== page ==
As ABC News reports, "Gold Medal figure-skating champ Scott Hamilton became part of an ominous trend in March 1997, when he was diagnosed with testicular cancer. 'I feel 100 percent confident,' he said at the time, 'that I can overcome this disease.' With a great attitude, aggressive chemotherapy and surgery, Hamilton was back on the ice within months of his diagnosis.
The good news is that testicular cancer is almost always curable if it is found early.
The bad news? Too many men are like Scott, "It wasn't until I couldn't stand up straight, that I finally found out something was wrong. I waited too long." Men, especially those in the high-risk age range of 15 to 35, should do a testicular self-examination after a warm shower. Something unusual? Check it out. It may save you a lot of grief--or your life.
Rates of testicular cancer have increased sharply in the past three decades, especially among young men who probably thought they had no reason to worry about the dreaded “C” word. On Feb. 15th ABC's 20/20 devoted a segment to the issue.
Cycling champ Lance Armstrong has a similar story. ABC News states: "Lance Armstrong roared into 1996 as the number-one ranked cyclist in the world. But in October of that year, 'the Golden Boy of American Cycling' was forced off his bike in excruciating pain. Tests revealed an advanced form of testicular cancer that had spread to his abdomen, lungs and brain, and he was given only a 50 percent chance of survival.
Remarkably, after a year of aggressive surgery and chemotherapy, he was declared cancer-free in 1997. His victory at the Sprint 56K Criterium race in Austin, Texas, in May 1998, and several other stunning victories since then, are milestones in his comeback as a professional cyclist. In addition to resuming his biking career, he established the Lance Armstrong Foundation for cancer research and awareness."
In a recent interview, someone asked, "What were some of the early symptoms that you overlooked? Did you simply shrug them off as something that would pass?" He replied, "Yes. Yes I did, I thought that because of my job and I'm on a saddle all day the swelling I had down there was because of what I did. But what sticks out the most is that I didn't want to believe it or hear that I was sick.
Today, testicular cancer is a highly treatable disease, especially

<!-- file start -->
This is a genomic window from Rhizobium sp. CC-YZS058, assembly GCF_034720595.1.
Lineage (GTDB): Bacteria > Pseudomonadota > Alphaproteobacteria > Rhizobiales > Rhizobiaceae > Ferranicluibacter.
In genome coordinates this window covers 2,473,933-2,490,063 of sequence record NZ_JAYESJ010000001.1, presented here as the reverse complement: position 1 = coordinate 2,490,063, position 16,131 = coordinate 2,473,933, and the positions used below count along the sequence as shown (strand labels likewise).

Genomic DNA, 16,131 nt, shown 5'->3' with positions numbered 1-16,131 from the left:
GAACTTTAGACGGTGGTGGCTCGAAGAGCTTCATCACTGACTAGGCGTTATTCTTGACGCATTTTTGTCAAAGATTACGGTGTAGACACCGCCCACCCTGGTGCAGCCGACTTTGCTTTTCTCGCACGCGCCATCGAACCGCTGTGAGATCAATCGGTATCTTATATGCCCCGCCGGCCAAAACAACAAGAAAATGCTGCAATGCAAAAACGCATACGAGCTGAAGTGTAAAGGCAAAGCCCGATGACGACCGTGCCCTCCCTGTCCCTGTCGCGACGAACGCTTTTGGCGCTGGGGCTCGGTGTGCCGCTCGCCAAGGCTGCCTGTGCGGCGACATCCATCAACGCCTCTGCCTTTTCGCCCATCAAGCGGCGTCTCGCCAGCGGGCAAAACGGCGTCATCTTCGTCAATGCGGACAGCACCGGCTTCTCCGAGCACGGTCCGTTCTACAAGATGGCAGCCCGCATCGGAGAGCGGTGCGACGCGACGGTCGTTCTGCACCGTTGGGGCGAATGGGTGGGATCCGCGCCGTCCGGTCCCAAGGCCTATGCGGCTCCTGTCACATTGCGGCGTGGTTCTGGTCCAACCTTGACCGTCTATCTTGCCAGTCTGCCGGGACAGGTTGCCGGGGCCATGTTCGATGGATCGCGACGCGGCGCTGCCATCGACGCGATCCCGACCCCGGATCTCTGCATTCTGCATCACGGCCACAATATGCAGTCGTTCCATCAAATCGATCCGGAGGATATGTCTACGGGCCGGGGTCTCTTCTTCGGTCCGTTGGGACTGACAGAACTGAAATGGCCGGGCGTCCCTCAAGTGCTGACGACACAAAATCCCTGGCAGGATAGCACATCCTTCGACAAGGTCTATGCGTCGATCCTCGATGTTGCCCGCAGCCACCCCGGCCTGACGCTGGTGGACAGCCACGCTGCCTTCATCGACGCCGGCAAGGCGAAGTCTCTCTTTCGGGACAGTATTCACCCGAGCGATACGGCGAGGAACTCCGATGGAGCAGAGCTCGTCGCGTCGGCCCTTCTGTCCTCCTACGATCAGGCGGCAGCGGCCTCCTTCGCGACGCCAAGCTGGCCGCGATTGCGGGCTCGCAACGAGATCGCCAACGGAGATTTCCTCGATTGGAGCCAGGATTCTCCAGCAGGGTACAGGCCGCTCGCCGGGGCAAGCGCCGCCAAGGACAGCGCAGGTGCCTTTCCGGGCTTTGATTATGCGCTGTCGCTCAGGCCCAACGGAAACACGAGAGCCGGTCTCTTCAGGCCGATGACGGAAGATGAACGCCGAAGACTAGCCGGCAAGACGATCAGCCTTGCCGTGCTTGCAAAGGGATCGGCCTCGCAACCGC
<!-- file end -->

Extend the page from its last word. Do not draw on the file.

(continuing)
with early detection and treatment. It usually strikes men between the
ages of 15 and 35 and, although it is the most common cancer for men in
this age group, it accounts for only about 1 percent of all cancers in
men. This type of cancer is much more common in Caucasian men than in men
of other ethnic groups. About 7,200 cases of germ cell tumor, which make
up 95 percent of cancer arising in the testicles, will be diagnosed in
The earliest symptom of testicular cancer is, most often, pain, swelling
or hardness in the testes or some combination of these symptoms. Less often,
the first symptom a patient will notice is a small, painless lump on the
testicle. A man with testicular cancer might also feel heaviness in the
scrotum, an ache in the lower abdomen or groin area, an accumulation of
blood or fluid in the scrotum, or a change in the way a testicle feels.
More rarely, there is tenderness in the man's breast area because of high
levels of a hormone called human chronic gonadotropin (HCG). Remember,
though, that these symptoms do not necessarily indicate cancer. There could
be other causes, such as an infection. Only a doctor can tell you the ultimate
cause of any symptom.
Not too long ago, testicular cancer was considered a difficult and dangerous
type of tumor. Advances in treatment mean that most men diagnosed with
testicular cancer, especially those diagnosed when the cancer is at an
early, treatable stage, can now expect to survive the disease. Today, the
overall cure rate for testicular cancer, when detected early, is above
Chat with survivor Scott Hamilton
Survival with Early Treatment
How to Do a Testicular Self-Examination
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